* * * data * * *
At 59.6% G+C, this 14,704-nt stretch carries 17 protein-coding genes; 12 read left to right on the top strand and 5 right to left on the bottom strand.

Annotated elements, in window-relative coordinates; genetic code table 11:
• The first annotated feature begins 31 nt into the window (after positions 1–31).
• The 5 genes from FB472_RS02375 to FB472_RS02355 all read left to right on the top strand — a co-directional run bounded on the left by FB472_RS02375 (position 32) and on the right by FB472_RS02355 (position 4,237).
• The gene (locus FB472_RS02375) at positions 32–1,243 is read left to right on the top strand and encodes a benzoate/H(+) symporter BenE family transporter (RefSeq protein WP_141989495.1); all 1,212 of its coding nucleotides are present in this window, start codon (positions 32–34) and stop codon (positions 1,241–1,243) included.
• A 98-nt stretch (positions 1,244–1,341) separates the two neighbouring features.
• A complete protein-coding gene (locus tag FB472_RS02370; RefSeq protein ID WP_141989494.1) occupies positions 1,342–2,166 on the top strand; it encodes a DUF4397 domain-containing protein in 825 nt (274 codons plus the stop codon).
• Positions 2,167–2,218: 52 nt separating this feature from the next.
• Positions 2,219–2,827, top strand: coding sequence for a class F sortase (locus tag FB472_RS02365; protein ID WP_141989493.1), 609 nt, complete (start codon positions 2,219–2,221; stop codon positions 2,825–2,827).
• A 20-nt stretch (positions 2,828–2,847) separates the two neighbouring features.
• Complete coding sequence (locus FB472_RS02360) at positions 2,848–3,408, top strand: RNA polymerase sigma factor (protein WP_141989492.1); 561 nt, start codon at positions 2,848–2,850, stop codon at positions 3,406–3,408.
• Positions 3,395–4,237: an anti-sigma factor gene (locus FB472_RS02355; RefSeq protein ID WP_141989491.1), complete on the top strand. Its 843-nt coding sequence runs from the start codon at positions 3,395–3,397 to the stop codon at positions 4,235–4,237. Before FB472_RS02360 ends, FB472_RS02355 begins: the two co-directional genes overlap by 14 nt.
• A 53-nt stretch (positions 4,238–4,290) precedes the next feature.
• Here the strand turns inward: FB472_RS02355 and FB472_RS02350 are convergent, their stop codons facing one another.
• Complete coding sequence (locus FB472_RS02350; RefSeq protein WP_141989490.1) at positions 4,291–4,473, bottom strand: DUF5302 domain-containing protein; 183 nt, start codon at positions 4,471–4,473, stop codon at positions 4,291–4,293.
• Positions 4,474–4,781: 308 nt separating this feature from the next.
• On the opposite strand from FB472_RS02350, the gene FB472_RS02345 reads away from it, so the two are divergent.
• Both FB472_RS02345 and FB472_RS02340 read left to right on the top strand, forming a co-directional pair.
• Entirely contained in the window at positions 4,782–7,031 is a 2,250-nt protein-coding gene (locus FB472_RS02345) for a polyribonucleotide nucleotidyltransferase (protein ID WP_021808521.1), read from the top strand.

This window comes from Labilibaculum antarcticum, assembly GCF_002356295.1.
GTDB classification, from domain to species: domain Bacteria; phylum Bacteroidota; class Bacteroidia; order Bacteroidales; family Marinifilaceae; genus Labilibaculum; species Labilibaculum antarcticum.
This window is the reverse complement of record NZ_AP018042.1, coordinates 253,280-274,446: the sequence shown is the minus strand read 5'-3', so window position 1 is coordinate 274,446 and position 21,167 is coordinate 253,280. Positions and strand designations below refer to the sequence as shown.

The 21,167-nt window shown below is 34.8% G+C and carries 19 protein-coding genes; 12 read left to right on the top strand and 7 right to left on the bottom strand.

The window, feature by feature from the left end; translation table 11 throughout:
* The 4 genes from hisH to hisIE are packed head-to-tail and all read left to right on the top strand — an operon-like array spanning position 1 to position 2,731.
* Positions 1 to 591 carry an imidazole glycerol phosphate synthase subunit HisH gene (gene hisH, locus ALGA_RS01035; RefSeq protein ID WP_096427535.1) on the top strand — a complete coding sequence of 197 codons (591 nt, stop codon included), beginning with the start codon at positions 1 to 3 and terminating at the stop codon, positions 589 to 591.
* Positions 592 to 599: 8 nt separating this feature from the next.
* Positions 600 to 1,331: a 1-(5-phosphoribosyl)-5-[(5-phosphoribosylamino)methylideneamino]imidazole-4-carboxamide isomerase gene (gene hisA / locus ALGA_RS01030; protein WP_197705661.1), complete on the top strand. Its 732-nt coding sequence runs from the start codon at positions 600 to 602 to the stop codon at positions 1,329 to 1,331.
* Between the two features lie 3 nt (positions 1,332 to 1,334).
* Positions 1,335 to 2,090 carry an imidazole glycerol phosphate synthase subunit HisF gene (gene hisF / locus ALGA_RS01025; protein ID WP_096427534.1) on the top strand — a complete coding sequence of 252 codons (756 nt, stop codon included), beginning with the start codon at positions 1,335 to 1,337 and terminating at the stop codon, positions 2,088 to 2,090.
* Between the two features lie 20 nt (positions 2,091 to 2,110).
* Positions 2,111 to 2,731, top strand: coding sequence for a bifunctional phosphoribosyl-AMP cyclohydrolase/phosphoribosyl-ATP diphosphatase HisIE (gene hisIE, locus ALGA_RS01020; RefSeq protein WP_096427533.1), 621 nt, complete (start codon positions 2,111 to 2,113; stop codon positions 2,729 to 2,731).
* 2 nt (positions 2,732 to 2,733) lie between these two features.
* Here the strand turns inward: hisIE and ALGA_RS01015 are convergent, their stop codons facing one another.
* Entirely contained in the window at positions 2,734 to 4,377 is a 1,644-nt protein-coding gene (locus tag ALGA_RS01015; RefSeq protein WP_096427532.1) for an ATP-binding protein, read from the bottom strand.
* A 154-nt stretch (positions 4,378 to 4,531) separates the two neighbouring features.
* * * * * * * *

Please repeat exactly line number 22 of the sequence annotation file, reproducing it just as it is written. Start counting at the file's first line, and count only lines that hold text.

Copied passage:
This window is the reverse complement of record NZ_AP018042.1, coordinates 253,280-274,446: the sequence shown is the minus strand read 5'-3', so window position 1 is coordinate 274,446 and position 21,167 is coordinate 253,280. Positions and strand designations below refer to the sequence as shown.